Statements respecting Intemperance. We have just seen the fourth annual Report of the Society for prevention of Pauperism in the city of New-York. The labours of this society are valuable, and we doubt not our readers will be interested in some quotations respecting intemperance--an important subject to which we have often called their attention. After stating "the sources of pauperism which attracted notice the last year, to be Intemperance, Ignorance, Criminal Prosecutions, Condition of Prisons. Gambling-Houses, Pardons, Lotteries, Want of Cleanliness, Emigration, Idleness and Want of Employment,” the Managers proceed as follows:
"During the last year, the evils of intemperance have not di
minished. By the most accurate computation, there are 1680 licenses for retailing ardent spirits, in actual force, in the city of New-York; making an average of one tippling house to every fourteen houses in this metropolis. And by adopting the mode of calculation used by the managers for the year 1819, to ascertain the sum annually expended in New-York, in the consumption of spirituous liquors, we arrive at the frightful result; that, in 1820, the sum of $1,893,011 was squandered in the use of this single article! And this, too, principally among that portion of our population, who are destitute of, any permanent means of support, depending upon manual labour for their daily bread."
They add, that it is found that "the connexion between the evil under consideration, and the commission of a great portion of the minor offences which occupy our civil and criminal courts, is so close and intimate, that in proportion as the use of ardent spirits extends, crimes multiply, and vice versa. The records of the Court of Sessions show, that, as the number of licences has been augmented, assaults and batteries have multiplied; and when the former has diminished, the latter have decreased. The whole number of complaints for assaults and batteries, during the last year, was 1061: During the first six months of that year, the number was 409; in the last six months 652. Here it is to be observed, that about 180 new licenses were granted in the early part of those last six months, in the absence of the mayor. They add the following fact to prove that the use of ardent spirits is not essential to the strength of the most laborious.
"Mr. Allaire is the proprietor of a large foundry at Corlaer'sHook. During the last season he employed upwards of sixty workmen, more than thirty of whom were men of families. In the course of the summer, he was informed that many of them were in debt; and on investigating their concerns, with surprise he ascertained the fact, that every one who was in the habit of using ardent spirits, was involved to an extent beyond his ability to pay; and, with a satisfaction equal to his former surprise, he learned the additional fact, that those who made no use of spirits, were in easy circumstances, and their children well provided for at school. Nor did a difference of wages from seventy-five cents to ten shillings per day, make any perceptible change in the situation of the former class of workmen.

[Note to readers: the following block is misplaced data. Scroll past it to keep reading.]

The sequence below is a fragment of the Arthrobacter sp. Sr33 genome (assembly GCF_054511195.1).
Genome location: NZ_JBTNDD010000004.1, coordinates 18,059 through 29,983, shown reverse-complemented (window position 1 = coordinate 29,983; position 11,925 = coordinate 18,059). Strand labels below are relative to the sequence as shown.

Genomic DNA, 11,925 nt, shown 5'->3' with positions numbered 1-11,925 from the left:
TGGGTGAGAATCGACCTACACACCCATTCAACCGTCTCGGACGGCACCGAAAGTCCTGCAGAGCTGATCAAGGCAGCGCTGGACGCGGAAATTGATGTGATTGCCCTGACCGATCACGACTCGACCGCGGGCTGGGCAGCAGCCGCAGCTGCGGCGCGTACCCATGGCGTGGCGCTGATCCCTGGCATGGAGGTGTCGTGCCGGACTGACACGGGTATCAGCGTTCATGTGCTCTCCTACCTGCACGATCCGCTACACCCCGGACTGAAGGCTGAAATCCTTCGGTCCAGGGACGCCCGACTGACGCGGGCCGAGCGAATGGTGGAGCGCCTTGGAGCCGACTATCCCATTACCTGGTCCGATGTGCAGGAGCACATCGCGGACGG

With this picture before him, Mr. Allaire was at once induced to prohibit the use of ardent spirits altogether, in his shops, during working hours. But one person left his employ in consequence of this restriction; and this man had borrowed of Mr. Allaire, while in his service, upwards of $300 to pay grocery bills. In conclusion of his letter, Mr. Allaire observes: I have great reason to be pleased with the happy effects of this regulation. I find my interest better served; and that those who, from excessive drinking, had be
come of but little worth to me, and in many instances, of less to their families, have now become able and steady; earn more money; and their families as well as themselves, have expressed, in a language not to be misunderstood, the many comforts and the domestic happiness, which they enjoy in consequence."
Dedication at New-York.-The very neat and beautiful church, which has been during the last year erected in the city of NewYork for the accommodation of a society of Unitarian worshippers, was dedicated to the service of Almighty God, on Saturday, Jan. 20th. The solemnities of the occasion were conducted by the Rev. Professor Everett, and the regular worship of the Lord's day has since been attended by a large and attentive audience. A church was gathered in the society Jan. 30th, and the ordinances have been regularly administered. We cannot but be grateful for that favour of Providence, by which this infant society has been led so pleasantly and prosperously to the accomplishment of this design;-a design, which two years since was unthought of, and would have been deemed impracticable; but now is happily completed, and opens a prospect for the diffusion of christian light and charity, which cannot be contemplated without religious joy.